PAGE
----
Necromonkey, the project of drummer Mattias Olsson, formerly of Änglagård, and keyboard player David Lundberg (Gösta Berlings Saga) burst forth upon an unsuspecting audience last year with their debut waxing, the bonkers but fun Necroplex.
Firstly, it has to be said that the two protagonists are much, much more than mere "drummer" and "keyboard player", for the description "musical polymaths" would probably be more appropriate.
(A Glimpse Of Possible Endings), to use the album title's rather than the track title's arrangement of parentheses, is a far more considered affair than the madcap debut, the duo having seemingly exorcised the "mad professors let loose in a musical toy shop" of Necroplex.
This new found maturity is a good thing, for it enables expansive sonic washes of sound to slowly cover the aural canvas, most evident on the epic title track, which, to be honest, would not have sounded out of place on a Gösta Berlings Saga album.
The album opens with "There Seem To Be Knifestains In Your Blood", all tribal drumming and early Cure dynamics, led along its path by that very odd thing, the theremin.
Being a big King Crimson fan, I cannot fail to notice the similarity in title of the second track to the Crim's The Sheltering Sky, from the mighty Discipline album. For me, the Crim track is one of the two lesser lights on that otherwise luminescent album, but seeing the title The Sheltering Waters made me listen again.
There is indeed a connection to the Crim track; both wend a slow stately course downstream, and both have a calming effect, and a structural similarity. The Crim connection is underlined by the presence of Rob Martino's Chapman Stick, but The Sheltering Waters is not a direct copy of a sound, but an homage, both in melody and in title. Quite nice it is, too...
The short atmospheric keyboard figure of The Counterfeit Pedestrian backed by synthesiser winds blowin' presages (A) Glimpse (Of Possible Endings). The epic track on the album slowly worms its way into your consciousness like a message from another galaxy, then the track takes off. The array of instrumentation played on this song by our two heroes takes up four lines of small print on the inner CD cover, and includes such exotica as; Glockenspiels, Persephone, Optigan, Orchestron Vocal Choir, and the imposingly named Roth Händle Pipe Organ, named after the studios where the album was recorded. A glimpse (heheh) at the video above will give you some idea of the vast array of kit used on this track. Being YouTube, the sound is not the best, but the production on the CD is top notch throughout. You will certainly enjoy this beastie on your monster of a hi-fi system, have no fear!
This smörgasbord of instrumentation combines with the traditional rock music tools of trade, and a Mellotron used as a sampler, with tape loops containing organ, 8 voice choir, and string section. As well as all that we have the additional musicians (see below), who include Gösta guitarist Einar Baldursson. The end result is grand symphonic progressive rock of anything but the usual kind.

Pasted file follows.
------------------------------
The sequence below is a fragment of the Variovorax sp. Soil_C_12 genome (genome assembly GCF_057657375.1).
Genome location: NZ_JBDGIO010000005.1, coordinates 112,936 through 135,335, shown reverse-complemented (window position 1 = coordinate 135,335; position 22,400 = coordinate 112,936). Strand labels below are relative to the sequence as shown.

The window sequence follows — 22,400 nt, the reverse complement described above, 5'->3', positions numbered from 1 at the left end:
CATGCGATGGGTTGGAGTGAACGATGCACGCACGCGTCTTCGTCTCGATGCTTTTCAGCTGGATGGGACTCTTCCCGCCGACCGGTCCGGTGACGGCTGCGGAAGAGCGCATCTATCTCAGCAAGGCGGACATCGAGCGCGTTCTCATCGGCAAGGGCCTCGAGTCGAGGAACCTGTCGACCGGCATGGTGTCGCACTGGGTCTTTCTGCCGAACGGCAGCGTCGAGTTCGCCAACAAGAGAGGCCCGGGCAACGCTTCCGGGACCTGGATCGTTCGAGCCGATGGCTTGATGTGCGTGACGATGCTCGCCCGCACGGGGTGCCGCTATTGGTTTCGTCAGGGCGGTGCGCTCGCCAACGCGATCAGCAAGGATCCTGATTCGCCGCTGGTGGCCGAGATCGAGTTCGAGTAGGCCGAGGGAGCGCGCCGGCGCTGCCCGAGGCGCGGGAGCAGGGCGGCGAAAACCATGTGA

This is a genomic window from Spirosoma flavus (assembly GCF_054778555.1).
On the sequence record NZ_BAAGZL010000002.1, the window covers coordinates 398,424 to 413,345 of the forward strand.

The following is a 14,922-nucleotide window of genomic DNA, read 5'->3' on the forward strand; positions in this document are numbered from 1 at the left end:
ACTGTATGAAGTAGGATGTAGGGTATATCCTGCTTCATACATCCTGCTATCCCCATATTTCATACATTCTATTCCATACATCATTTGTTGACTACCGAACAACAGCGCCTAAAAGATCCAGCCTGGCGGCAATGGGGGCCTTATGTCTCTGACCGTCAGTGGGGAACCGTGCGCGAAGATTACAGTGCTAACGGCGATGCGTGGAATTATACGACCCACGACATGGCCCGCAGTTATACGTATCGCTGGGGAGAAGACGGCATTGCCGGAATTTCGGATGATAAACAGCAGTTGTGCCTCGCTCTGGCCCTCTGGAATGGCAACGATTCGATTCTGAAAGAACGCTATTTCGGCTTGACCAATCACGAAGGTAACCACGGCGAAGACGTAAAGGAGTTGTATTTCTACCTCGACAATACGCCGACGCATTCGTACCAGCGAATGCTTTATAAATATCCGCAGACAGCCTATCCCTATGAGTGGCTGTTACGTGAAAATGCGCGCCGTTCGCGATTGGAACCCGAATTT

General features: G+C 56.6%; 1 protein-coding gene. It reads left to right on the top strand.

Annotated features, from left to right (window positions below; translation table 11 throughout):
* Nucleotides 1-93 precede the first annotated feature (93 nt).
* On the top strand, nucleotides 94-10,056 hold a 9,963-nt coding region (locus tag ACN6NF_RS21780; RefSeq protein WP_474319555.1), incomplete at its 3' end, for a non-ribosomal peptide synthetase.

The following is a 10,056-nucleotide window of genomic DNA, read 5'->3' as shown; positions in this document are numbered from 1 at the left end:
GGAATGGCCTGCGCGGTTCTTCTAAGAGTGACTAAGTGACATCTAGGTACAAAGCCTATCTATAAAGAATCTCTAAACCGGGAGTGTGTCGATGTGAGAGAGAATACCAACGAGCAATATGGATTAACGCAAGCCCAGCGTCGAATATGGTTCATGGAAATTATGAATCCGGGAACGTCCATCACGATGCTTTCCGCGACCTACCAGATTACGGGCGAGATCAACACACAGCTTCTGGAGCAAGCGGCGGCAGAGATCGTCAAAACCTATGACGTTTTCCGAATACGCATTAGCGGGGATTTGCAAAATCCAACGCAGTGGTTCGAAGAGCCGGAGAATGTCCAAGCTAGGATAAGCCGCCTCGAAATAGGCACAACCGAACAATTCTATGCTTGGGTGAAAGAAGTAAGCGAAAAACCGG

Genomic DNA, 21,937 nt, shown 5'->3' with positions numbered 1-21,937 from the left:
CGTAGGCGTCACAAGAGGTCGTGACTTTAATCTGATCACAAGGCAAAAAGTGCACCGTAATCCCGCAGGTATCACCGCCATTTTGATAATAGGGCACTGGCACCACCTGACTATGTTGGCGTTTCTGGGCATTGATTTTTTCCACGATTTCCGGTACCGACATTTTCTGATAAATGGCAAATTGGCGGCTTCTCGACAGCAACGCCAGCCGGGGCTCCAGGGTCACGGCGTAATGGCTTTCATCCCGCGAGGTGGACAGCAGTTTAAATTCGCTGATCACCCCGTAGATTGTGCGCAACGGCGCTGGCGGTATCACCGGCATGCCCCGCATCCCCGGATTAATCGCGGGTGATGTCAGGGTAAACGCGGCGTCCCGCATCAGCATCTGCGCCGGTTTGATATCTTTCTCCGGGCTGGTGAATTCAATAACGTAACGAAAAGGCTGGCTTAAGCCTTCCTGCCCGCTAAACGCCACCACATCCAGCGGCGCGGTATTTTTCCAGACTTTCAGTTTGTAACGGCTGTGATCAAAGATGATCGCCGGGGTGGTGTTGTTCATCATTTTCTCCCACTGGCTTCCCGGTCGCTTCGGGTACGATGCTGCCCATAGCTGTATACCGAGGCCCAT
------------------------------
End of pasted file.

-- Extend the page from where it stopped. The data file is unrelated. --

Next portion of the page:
The humorously titled The Worst Is Behind Us closes the album with a faux-Oriental widescreen soundscape. Close your eyes and you can see the credits rolling. This song needs to be nearly nine minutes long in order to fit in the vast array of musical knick-knacks used on this charming little album as they scroll past on your inner eyelids!
Yep, a really enjoyable trip, and a definite progression from the first album, (A Glimpse Of Possible Endings) is well worth a punt if you like sophisticated instrumental music that dares to be a bit different.
Reading the band's Facebook page tells me that the guys are well into recording their third album, which I look forward to with mucho anticipation.
1. "There Seem To Be Knifestains In Your Blood" (4:17)
2. The Sheltering Waters (6:30)
3. The Counterfeit Pedestrian (2:36)
4. (A) Glimpse (Of Possible Endings) (15:24)
5. The Worst Is Behind Us (8:40)
Total running time - 36:58
David Lundberg & Mattias Olsson - Between them, these two contirbute these instruments, uncredited to either:
Mellotron, Electric sitar, piano bass, drum machines, Moog Taurus bass, Kooss pad, Walton Jami (me neither!), Flame talking synth, gong, Chamberlain solo voices (male & female), Maas-Rowe vibra chime, electric guitars, baritone guitar...and that's just the first two tracks - need I say more?
1. Kristofer Eng Radjabi - Theremin & Leo Svensson-Sander - Cello
2. Rob Martino - Chapman Stick
4. Yann LeNestour - Bass clarinet, metal clarinet; Leo Svensson-Sander - Cello, Musical saw; Martin van Bahr - Oboe; Elias Modig - Bass, Einar Baldursson - Electric guitar, slide guitar, e-bow
2018 is an important year for Rushden exiles The Fierce And The Dead, as they have sunk everything into the hopeful and fully deserved s...
2016 - what a great big Fuck Off of a year that was! Someone once said that sometimes when a door slams closed it is best to nail it shu...
A link somewhere on that sprawling canvas of opinions, paranoia, ignorance, daftness, and cute animal pics that is Farcebook connecting th...
Not so long ago, Riza Arshad, a visionary Fender Rhodes player who mixed jazz fusion with Indonesian roots music with his band simakDialo...